Brain Injury Part II

Let’s continue our discussion of brain injury. In Part I, we talked about some functions of the brain, defined some terms that apply to brain injuries, and talked about some common causes of acquired brain injuries. Today we will talk more specifically about TBIs including concussion.

How does the brain get injured in a closed head injury?
Brain Injury Part IIIt seems obvious how the brain is injured in an open (penetrating) injury, but it may not be so obvious how the brain is injured when nothing penetrates the brain. The brain is enclosed by the skull, which is a very strong bony structure. The cerebrospinal fluid surrounds the brain within the skull. Most of the time, this fluid protects the brain from impact with the skull. However, when there is rapid acceleration or deceleration of the head, the brain may hit the inside of the skull with enough force to cause injury. Rapid rotational movement of the head can also result in damage to the brain.
This bouncing or twisting of the brain inside the skull may cause:
  • Blood vessels in the brain to stretch or bleed
  • Cranial nerves and brain cells to be damaged
  • Tearing or stretching of the connections between brain/nerve cells
  • Chemical changes in the brain
What is a concussion?
There are three main types of traumatic brain injury (TBI): mild, moderate, or severe. A mild TBI is also called a concussion. Although they are considered “mild” TBIs, this is because they are usually not life-threatening. It is not because they are not serious injuries. Here are some facts about concussions.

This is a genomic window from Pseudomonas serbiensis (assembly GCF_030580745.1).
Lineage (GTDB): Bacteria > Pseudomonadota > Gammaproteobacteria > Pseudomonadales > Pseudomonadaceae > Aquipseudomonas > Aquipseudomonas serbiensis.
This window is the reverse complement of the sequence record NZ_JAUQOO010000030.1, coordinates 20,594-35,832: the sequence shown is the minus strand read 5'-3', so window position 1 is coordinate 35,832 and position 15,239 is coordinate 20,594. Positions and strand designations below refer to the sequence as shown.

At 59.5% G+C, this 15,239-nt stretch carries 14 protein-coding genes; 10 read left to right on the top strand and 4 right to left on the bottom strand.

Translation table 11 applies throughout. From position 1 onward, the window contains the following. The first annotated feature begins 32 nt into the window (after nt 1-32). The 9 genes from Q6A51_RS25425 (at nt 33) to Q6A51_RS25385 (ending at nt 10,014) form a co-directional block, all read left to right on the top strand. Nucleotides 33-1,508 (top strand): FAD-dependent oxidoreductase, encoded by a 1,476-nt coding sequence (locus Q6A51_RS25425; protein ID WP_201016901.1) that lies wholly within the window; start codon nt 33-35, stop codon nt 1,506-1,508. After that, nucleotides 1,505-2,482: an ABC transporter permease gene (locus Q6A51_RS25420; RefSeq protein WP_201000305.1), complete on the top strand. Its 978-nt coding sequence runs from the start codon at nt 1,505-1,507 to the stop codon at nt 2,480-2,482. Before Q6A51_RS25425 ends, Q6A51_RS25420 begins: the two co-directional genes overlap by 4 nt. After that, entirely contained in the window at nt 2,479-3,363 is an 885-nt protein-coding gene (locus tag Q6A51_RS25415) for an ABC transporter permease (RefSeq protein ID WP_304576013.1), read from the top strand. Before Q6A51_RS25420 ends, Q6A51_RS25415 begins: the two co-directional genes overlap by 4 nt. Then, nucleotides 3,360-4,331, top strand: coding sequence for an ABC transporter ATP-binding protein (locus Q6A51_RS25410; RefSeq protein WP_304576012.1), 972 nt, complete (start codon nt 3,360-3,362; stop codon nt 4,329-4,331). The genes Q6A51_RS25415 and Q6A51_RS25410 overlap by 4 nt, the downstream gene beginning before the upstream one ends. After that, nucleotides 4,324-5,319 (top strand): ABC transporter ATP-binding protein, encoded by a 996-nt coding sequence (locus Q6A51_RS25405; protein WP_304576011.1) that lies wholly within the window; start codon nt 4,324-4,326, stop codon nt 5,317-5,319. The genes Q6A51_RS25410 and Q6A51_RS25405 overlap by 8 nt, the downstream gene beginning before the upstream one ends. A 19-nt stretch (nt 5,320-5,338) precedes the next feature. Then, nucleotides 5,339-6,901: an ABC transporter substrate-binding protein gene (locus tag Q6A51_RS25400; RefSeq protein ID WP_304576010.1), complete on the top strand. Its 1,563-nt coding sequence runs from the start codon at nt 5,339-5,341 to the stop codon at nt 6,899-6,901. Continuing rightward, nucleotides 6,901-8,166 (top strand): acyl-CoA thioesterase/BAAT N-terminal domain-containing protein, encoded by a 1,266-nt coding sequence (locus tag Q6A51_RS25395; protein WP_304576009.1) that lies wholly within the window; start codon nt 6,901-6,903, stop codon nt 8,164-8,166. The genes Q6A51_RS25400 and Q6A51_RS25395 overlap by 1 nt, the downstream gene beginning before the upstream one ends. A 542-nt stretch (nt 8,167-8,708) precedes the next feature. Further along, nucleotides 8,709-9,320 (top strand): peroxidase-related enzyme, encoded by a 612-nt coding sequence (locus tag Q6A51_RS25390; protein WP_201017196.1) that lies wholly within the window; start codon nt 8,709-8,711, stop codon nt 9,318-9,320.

• Concussions should always be taken seriously.
  • Concussion is the most common type of TBI.
  • Both closed and open head injuries can lead to a concussion.
  • An imaging test of the brain, such as a CAT scan is not needed to diagnose a concussion. In fact, concussion may or may not show up on these tests.
  • Brain imaging may sometimes be used for patients at risk for bleeding in the brain after mild trauma.
  • Falls are the most common cause of concussion. Concussions are also common if you play a contact sport, such as football or soccer.
  • Skull fracture, brain bleeding, or swelling may or may not be present.
  • A concussion can cause injury that results in temporary or permanent damage.
  • It may take a few months to a few years for a concussion to heal. Nerve and brain cells, and the connections between them, take longer to heal than other types of cells in the body.
  • Most people usually recover fully after a concussion.
  • A person with a history of multiple or repeated mild TBI/concussions may experience longer recovery time, or more severe symptoms. This is especially true if the second concussion happens before the initial concussion has had time to heal.
What are the symptoms of concussion?
Here are some of the common signs and symptoms of a concussion. Keep in mind that a person with concussion may not experience all of these symptoms.
  • Brief loss of consciousness immediately after the injury (which would not exceed 20 minutes)
  • Feeling or appearing dazed or confused
  • Headache or feeling of pressure in the head
  • Memory loss surrounding the traumatic event
  • Dizziness
  • Ringing in the ears
  • Nausea or vomiting
  • Slurred speech
  • Delayed response to questions
  • Double vision
  • Fatigue
If you or someone you know experiences symptoms of concussion, seek medical attention immediately. Any brain injury needs to be evaluated and treated promptly.
Next week, we will talk about treatment and prevention of TBIs.
If you have any questions about brain injuries, please log into your account and send us your question. We are here to help.

Dr. Anita Bennett MD – Health Tip Content Editor

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